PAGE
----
Difference between 520/525: The 525 has 50 buttons, while the 520 has 46. It lacks the red, green, yellow and blue colour buttons commonly used for things like teletext and PVR control. Apparently, the 520 is the American model while the 525 is the European. The 520 and 525 can control up to 12 and 15 devices respectively.

Harmony 550/555

The harmony 550/555 remotes are variants of the 525 remote. Compared to the model 525, the 550 and 555 have two extra buttons, and are made of higher grade materials with different colors. The 550 and 555 models both have a sound and a picture button that changes the button mapping on the remote, allowing for reuse of the same physical buttons for different set of functionality. 52 buttons.

Difference between 550/555: The 550 and 555 have the same number and placement of buttons, just with different mapping. The 555 have the same color buttons as the 525. The 550 does not, instead it has the following extra functions: Up arrow, Down arrow, A and B buttons. The 555 has orange back-light, the 550 has blue.

Harman/Kardon TC 30

The Harmon/Kardon TC 30 appears to be a redesigned, rebranded Harmony 52x with a cradle and a color LCD. The LCD has eight items compared to the four of the rest of the Harmony 5xx series. Images exist of the TC 30 both with and without the teletext color buttons. This might mean that there's one version based on the 520 and one based on the 525. The key layout is identical to the 52x remotes. It seems to require different software from the Logitech branded remotes — however at the moment you can download this software from Logitech via harmonyremote.com.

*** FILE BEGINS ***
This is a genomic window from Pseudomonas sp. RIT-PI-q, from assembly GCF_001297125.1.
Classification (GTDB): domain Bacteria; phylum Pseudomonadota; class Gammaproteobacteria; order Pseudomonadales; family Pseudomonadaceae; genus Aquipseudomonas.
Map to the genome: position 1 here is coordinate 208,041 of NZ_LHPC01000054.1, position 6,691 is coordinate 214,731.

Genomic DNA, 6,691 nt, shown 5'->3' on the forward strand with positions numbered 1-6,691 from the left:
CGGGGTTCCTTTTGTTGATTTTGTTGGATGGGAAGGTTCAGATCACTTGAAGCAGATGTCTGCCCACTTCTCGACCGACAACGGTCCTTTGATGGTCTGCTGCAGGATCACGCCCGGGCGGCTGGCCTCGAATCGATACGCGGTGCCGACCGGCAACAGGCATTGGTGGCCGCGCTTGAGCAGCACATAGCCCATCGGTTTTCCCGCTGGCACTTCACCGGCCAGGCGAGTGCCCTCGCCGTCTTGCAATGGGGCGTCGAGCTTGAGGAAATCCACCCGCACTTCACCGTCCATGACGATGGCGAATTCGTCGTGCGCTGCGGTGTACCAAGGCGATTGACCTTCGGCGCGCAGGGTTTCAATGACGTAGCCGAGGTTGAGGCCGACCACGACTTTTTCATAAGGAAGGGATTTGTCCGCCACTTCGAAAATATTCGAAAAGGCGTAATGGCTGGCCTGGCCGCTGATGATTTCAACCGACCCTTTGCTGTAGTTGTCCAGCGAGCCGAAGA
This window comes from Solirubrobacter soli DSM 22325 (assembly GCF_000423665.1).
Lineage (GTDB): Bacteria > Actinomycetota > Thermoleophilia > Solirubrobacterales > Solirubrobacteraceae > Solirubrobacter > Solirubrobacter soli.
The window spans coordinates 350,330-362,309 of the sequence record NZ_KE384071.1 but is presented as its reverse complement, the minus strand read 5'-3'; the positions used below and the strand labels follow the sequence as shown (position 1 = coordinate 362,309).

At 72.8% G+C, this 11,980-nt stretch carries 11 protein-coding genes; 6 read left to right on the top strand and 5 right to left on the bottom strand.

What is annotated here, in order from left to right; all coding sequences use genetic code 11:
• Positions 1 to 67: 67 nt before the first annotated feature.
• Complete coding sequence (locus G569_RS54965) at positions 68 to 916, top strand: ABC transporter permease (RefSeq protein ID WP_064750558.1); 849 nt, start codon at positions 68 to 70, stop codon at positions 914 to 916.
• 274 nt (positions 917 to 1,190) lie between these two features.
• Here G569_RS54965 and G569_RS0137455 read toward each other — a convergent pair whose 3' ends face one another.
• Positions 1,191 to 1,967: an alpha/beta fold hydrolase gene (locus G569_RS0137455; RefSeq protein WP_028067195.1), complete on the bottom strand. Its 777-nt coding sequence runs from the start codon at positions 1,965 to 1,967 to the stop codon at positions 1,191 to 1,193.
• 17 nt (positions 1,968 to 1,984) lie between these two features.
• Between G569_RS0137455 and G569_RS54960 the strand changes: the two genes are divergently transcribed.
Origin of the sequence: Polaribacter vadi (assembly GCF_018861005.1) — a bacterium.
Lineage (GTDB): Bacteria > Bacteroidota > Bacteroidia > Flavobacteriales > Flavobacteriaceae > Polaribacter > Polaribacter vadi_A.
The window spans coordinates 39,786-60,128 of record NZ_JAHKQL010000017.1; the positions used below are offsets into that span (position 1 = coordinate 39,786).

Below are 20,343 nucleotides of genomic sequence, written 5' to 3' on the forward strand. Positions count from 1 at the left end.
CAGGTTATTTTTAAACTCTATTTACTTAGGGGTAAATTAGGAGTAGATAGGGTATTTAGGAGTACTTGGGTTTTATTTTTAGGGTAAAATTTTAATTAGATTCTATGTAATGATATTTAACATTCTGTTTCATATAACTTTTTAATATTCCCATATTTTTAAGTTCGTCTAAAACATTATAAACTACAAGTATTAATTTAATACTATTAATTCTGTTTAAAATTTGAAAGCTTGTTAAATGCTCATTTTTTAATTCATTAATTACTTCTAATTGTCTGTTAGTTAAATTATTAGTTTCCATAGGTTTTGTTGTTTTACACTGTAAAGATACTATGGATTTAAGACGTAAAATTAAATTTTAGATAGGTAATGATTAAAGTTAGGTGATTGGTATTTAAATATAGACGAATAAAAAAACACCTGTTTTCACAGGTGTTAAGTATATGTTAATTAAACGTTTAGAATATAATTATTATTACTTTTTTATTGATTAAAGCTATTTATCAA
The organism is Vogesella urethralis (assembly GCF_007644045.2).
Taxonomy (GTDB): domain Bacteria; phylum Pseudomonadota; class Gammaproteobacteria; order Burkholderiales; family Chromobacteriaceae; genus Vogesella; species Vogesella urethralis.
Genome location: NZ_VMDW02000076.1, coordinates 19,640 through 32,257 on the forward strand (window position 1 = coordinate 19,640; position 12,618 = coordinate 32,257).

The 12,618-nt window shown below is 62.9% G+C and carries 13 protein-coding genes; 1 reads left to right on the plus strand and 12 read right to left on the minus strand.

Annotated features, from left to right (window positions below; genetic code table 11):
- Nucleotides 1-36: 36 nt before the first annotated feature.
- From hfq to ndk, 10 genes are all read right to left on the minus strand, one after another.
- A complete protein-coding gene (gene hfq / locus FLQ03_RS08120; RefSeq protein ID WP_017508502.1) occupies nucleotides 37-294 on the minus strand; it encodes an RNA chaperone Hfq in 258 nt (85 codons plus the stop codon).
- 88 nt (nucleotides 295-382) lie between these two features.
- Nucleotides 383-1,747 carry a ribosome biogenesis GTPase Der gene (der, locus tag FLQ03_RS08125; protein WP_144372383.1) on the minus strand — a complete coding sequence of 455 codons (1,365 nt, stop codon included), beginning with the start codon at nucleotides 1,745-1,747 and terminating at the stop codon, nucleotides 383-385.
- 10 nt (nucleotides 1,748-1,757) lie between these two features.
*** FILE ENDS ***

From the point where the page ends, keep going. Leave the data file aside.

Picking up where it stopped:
Harmony 610

The Harmony 610 is functionally identical to the Harmony 670 and Harmony 620, but comes in black with a silver face panel. The 610 can control a maximum of 5 devices.

Harmony 620;

The Harmony 620 is functionally identical to the Harmony 670, but comes in black instead of silver/black. The 670 can control up to 15 devices, where the 620 can only control 12 devices.

Harmony 659;
Harmony 659, an activity-based universal remote

The Harmony 659 is another mid-range universal remote that offers most of the functionality in the Harmony line. It has a monochrome LCD screen.[11]

Harmony 670

The Harmony 670 is a mid-range universal remote that offers most of the functionality in the Harmony line. The 670 has a monochrome LCD screen and puts DVR functions in the middle of the remote. Logitech has discontinued this product.[12]

Harmony 680

The Harmony 680 is a mid-range, computer programmable universal remote. The 680 has a back lit monochrome LCD screen, and Media PC specific. buttons. Unlike many newer Harmony remotes, the 680 is able to control up to 15 devices.

Harmony 688

The Harmony 688 was (no longer produced) a mid-range, computer programmable universal remote. The H688 has a monochrome LCD screen and is back lit by an Electro Luminescent sheet (blue in color).

Harmony 720

The Harmony 720 was initially offered exclusively through Costco[13] in 2006 and featured a color screen and backlit keys. It was designed as an inexpensive competitor to the earlier Harmony 880, with few differences, except for the ergonomic design and key layout.[13] It is now available through other vendors,[14] but remains unlisted on Logitech's product page.[15]